The Great Lakes are a group of freshwater lakes that are all interconnected with one another. The five lakes of Superior, Michigan, Huron, Erie and Ontario make up 21% of the world's surface fresh water and are among the most well known lakes in the world. The Great Lakes cover parts of the two Canadian provinces of Ontario and Quebec and seven different states in the United States, from Minnesota to New York. They are known for their importance in transportation, aquatic biodiversity and having such a sea-like quality that they have been referred to as inland seas. This last trait has caused many shipwrecks to take place in the Great Lakes in recorded history.
The Two Notable Shipwrecks Related To The Great Lakes
The SS Eastland was a Great Lakes passenger steamer, that along with four other steamers, had been hired to transport employees in Cicero, Illinois (who worked at the Hawthorne Works factory) to a picnic in Michigan City, Indiana. Prior to the fateful July 24, 1915 journey, there were claims that the ship had design flaws. This was not helped by the new 1915 federal Seamen' Act which required a complete set of lifeboats to be on many passenger vessels, making the ship's problem of being top-heavy worse since the ship already had to have special restrictions on the number of passengers it could hold. Shortly after seven in the morning, the ship had reached its capacity of 2,572 passengers, with the majority on the upper decks. The ship then began to tilt a little towards its port side, despite the crew's attempt to stabilize it. At some point during this a number of passengers rushed to the port side of the ship and the SS Eastland rolled over completely onto its port side. Despite only being about 20 feet from the wharf in the south bank of Chicago River and the fast acting response of a nearby ship that helped stranded passengers, the death toll was 844 people. The SS Eastland is the worst shipwreck to take place in the Great Lakes in terms of the number of casualties.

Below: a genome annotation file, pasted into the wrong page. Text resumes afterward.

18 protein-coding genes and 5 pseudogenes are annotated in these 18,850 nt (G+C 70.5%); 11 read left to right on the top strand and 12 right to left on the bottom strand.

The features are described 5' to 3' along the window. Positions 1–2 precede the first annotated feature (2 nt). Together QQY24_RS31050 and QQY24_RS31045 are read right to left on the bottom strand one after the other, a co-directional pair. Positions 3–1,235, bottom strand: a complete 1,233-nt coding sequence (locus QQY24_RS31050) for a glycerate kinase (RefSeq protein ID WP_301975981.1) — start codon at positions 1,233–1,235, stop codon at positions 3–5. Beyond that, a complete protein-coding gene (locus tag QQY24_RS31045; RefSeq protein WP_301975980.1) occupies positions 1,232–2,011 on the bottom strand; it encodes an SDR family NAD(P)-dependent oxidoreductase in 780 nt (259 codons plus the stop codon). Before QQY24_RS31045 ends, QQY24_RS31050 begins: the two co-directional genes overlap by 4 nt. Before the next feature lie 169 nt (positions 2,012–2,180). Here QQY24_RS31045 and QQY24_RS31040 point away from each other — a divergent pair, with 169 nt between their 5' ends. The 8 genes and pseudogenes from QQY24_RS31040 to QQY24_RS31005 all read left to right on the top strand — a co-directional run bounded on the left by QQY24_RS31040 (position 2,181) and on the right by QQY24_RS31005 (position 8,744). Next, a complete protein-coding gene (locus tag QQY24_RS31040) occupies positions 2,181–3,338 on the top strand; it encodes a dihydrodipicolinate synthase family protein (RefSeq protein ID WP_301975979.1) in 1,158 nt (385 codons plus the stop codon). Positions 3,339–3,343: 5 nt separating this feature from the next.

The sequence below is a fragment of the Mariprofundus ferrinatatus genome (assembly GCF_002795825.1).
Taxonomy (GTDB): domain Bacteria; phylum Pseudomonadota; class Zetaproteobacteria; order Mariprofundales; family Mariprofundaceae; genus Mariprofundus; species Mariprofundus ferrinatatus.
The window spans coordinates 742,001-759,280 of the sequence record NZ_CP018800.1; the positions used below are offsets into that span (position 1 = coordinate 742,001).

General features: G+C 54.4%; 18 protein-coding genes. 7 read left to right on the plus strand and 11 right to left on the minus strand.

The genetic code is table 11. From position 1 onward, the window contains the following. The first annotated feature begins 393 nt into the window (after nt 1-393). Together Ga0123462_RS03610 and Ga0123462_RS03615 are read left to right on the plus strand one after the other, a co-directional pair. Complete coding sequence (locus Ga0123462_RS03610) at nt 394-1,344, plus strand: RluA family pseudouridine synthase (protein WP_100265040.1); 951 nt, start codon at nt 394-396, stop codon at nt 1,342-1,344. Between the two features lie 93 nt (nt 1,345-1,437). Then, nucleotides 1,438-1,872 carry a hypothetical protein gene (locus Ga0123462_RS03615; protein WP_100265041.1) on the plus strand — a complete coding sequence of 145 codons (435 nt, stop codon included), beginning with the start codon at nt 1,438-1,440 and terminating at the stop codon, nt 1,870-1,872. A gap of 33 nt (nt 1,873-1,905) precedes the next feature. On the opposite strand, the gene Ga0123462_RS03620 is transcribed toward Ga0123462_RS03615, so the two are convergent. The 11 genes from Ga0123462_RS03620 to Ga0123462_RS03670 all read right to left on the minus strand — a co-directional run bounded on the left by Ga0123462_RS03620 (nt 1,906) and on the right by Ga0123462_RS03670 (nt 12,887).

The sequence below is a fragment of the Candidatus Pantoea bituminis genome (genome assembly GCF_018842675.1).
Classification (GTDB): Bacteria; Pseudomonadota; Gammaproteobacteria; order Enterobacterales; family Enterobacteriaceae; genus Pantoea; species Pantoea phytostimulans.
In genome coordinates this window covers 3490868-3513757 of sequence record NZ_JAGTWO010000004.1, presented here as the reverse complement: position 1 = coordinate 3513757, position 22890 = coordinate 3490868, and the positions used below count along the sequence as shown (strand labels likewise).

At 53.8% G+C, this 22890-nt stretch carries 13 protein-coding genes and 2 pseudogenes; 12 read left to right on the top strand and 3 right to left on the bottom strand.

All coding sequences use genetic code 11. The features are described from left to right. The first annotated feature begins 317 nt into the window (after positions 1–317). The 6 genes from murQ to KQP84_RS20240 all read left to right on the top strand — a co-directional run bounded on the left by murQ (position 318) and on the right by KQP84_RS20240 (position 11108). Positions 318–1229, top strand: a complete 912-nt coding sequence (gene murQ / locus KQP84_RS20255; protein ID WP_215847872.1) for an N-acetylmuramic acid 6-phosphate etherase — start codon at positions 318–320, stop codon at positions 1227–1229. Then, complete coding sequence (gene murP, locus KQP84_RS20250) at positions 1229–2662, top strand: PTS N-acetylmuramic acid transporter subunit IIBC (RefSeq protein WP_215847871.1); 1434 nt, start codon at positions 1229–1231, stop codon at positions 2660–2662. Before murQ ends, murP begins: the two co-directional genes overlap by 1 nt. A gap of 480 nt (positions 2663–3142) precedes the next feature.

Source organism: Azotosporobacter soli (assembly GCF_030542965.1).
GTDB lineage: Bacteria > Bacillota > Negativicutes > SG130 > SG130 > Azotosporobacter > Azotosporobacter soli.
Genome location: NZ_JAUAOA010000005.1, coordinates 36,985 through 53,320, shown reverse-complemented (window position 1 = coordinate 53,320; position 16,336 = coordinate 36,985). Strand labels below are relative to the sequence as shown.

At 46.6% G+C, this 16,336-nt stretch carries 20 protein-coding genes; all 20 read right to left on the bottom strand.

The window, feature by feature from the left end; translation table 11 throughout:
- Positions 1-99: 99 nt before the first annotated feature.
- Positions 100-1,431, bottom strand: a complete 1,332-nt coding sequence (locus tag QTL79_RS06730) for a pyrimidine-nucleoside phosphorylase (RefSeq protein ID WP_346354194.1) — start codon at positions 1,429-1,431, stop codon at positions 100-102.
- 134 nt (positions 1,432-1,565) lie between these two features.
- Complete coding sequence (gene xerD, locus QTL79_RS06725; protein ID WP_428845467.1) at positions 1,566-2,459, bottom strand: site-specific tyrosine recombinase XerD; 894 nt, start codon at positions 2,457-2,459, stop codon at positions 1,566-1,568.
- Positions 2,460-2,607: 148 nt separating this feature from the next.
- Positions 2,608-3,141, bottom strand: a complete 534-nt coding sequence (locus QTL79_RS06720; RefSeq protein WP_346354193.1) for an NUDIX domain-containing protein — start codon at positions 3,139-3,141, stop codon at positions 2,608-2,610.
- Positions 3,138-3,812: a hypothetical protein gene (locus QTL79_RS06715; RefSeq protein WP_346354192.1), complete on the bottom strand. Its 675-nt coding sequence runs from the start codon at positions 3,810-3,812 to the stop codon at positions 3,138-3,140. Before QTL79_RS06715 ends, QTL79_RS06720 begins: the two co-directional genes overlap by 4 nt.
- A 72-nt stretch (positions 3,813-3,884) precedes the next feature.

SS Edmund Fitzgerald
The SS Edmund Fitzgerald was a freighter that had carried ore across the Great Lakes for 17 years. The ship was known for its size, seasonal haul records, and its ability to entertain boat watchers with its piping music and commentary. On November 9, 1975, the ship embarked on what would be its last voyage, from Superior, Wisconsin towards Detroit, Michigan. The day after the ship left it was caught in a severe storm that matched a hurricane in wind speed and wave height that were as high as 35 feet. The ship sank shortly after 7:00 p.m. despite no distress signals, with all 29 of the crew perishing. The cause of the sinking is still unknown, but there are a number of theories as to what caused it like a rogue wave or flooding of the cargo hold. The SS Edmund Fitzgerald is the largest ship to have sunk in the Great Lakes.
The Great Storm Of 1913
The Great Lakes Storm of 1913 was a blizzard that rocked the Great Lakes Basin with hurricane level winds and giant waves over a three day period from November 7 to 10. The storm was the deadliest and most destructive natural disaster to ever affect the Great Lakes and it was particularly devastating for ships. The total financial loss for all the ships and their cargo was almost $5 million, which would be about $122 billion today. In total major shipwrecks took place on all the Great Lakes but Ontario. A total of 12 ships were shipwrecked, 30 ships were stranded and there were around 300 fatalities. Three of the twelve ships that sank have never been found.